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Toasting Etiquette – What every professional needs to know

 

Your career and social life call for you to dine both formally and informally. In either situation, a socially skilled professional is able to present a warm, meaningful, and brief toast.

Toasting has evolved into a wonderful way to warmly greet your guests and clients, present your congratulations to colleagues, and to wish a newly married couple a blissful life together.

Toasting began in Greece. The host would drink to the guests’ health and taste the wine to make sure that it was not poisoned. Early Christians clinked glasses to ward off the evil spirits that they believed entered the body through alcohol.

The word “toast” comes from the Latin tostum and means parched, scorched or burned. Some say that this explains the word’s association with drinking. People were parched so they drank. I believe the term “toast” comes from medieval England. The English would traditionally add a piece of toasted bread into a jug of wine to reduce its acidity.

There are three customary toasts:

  1. The Welcome Toast:  The welcome toast is made by the host before eating. Your host will stand and simply say, “It’s a pleasure to see all of you here today at the Third Annual Children’s Hospital Awards Luncheon. Bon appétit.” If there is only one small table of participants, then it is not necessary for the host to rise. Never clink your glass with a piece of cutlery in an attempt to get your audience’s attention.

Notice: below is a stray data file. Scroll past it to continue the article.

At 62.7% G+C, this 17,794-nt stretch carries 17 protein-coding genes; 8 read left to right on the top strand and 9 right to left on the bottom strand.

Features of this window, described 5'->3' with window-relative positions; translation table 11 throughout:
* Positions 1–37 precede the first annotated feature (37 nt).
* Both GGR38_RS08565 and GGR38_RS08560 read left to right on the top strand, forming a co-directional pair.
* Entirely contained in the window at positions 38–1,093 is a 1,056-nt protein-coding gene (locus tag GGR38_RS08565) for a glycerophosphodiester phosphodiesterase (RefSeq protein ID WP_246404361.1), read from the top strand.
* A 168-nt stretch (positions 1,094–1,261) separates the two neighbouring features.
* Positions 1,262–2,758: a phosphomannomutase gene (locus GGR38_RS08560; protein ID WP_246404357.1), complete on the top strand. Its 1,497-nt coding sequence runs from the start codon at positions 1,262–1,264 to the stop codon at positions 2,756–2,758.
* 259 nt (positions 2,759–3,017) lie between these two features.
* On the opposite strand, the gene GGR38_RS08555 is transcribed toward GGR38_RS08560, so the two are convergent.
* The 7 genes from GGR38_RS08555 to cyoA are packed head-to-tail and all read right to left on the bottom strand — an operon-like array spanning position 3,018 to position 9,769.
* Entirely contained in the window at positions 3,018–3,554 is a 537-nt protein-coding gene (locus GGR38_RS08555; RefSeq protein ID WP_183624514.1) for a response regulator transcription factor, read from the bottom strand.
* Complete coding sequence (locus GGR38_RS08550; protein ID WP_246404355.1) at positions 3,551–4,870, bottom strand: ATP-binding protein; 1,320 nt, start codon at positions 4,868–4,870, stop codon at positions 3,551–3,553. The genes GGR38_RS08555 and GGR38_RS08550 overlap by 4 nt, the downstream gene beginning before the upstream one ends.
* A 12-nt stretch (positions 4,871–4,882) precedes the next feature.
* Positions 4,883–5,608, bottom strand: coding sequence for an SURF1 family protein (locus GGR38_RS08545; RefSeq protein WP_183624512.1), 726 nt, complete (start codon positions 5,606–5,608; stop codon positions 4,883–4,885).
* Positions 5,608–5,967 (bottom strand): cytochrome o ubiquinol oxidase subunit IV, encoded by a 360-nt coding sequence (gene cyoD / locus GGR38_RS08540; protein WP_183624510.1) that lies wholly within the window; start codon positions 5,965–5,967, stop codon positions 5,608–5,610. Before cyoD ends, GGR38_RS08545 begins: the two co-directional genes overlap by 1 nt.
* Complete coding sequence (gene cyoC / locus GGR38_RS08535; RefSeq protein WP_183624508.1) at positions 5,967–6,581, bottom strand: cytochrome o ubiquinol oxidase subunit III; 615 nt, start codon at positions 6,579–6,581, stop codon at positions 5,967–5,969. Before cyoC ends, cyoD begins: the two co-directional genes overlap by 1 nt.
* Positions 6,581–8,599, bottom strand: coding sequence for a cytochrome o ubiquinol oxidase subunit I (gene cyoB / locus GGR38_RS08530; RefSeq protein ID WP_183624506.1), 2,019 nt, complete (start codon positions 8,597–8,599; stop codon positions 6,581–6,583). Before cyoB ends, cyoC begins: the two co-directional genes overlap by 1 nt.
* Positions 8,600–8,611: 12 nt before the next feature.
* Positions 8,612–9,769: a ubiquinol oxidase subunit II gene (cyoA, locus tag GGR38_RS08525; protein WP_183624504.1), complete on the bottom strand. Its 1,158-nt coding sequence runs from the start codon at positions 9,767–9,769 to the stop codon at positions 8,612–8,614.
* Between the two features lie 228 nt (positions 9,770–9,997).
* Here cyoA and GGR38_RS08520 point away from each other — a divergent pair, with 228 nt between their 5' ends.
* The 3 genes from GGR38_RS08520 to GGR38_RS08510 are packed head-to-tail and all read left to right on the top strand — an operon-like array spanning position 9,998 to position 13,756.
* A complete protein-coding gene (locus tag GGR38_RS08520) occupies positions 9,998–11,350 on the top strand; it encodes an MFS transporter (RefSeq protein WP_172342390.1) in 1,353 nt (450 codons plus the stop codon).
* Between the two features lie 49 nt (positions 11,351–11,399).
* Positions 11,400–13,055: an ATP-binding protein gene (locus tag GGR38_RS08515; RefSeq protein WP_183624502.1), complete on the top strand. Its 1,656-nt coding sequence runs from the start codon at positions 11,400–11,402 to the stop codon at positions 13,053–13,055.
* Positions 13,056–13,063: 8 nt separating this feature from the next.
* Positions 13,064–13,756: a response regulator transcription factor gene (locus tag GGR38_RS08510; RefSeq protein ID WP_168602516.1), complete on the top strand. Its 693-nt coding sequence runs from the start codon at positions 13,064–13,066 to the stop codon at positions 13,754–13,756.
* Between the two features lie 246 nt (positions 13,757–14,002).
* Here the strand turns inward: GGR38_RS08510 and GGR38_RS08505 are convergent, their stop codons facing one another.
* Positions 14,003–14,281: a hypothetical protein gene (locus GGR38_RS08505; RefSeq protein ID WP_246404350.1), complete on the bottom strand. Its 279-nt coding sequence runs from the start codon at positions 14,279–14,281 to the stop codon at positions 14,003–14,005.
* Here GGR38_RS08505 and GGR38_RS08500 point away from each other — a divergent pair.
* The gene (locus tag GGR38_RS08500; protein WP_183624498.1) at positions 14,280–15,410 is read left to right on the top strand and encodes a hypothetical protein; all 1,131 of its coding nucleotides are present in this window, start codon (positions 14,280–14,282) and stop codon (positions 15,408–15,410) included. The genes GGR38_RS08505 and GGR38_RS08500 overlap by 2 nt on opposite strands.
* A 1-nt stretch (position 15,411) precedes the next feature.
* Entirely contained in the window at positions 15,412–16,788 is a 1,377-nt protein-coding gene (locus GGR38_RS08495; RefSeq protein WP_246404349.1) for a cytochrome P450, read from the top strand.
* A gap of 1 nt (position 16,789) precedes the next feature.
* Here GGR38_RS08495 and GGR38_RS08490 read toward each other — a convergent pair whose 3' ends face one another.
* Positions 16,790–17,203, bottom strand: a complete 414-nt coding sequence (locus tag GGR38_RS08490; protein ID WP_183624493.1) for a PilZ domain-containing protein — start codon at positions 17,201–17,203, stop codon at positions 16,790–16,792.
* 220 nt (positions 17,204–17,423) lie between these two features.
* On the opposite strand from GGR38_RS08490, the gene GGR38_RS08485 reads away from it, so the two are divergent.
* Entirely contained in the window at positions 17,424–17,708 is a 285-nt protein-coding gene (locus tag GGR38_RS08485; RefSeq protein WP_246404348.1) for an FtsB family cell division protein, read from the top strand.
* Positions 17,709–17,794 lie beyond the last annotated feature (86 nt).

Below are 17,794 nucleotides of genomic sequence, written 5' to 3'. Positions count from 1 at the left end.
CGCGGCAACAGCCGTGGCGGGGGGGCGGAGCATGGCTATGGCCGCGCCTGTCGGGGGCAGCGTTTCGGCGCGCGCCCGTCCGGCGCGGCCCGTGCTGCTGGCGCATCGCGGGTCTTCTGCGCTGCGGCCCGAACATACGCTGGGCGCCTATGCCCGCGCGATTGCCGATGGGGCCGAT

2. Toast to the Guest of Honor:  The second toast is given to the guest of honor. It is offered during the dessert course and is traditionally made with Champagne. The host will rise and say something like, “We are here today to honor Mr. Alphonso Suarez. Mr. Suarez has worked tirelessly on behalf of the new Children’s Hospital Oncology Wing. His efforts have ensured over two million dollars in community donations. Please join me in toasting Mr. Alphonso Suarez.” The host will raise his or her glass as will all attendees. Everyone drinks except Mr. Suarez. The person being honored does not pick up his or her glass. One never drinks to him or herself.
  3. Toast Given by the Guest of Honor:  The third toast is given by the person being honored. Mr. Suarez rises and says, “I’m humbled by your compliments. This was a real team effort and I worked with the best volunteers in the world. Please join me in thanking our host, Mr. John Joyful for this wonderful luncheon.”  Everyone drinks except for the host, Mr. Joyful. Remember, one never drinks to oneself.

Toasts are meant to be upbeat, but most of all, toasts are meant to be short!

If You Don’t Wish to Drink During the Toast:  Champagne has been served with the dessert course. You don’t drink Champagne. Say nothing. You do not actually have to drink the Champagne. Simply raise your glass when the toast is made. Or, raise your water glass and sip your water. Since you are polite, you will choose not to draw attention to yourself.

Follow these simple guidelines and you will always appear polished and competent in business and social manners.

Excerpts of blog may have been taken from the book: Hospitality Management – People Skills & Manners on and off the Job. Copyright © 2015 Lyn Pont, Ph.D.

“Pont’s book is a must-read for anyone considering a career in hospitality.”

 — Isadore Sharp, chairman and founder, Four Seasons Hotels and Resorts

 

See the book at:  www.HospitalityManners.com

Visit Lyn at:  www.MannersForBusiness.com

 

 

 

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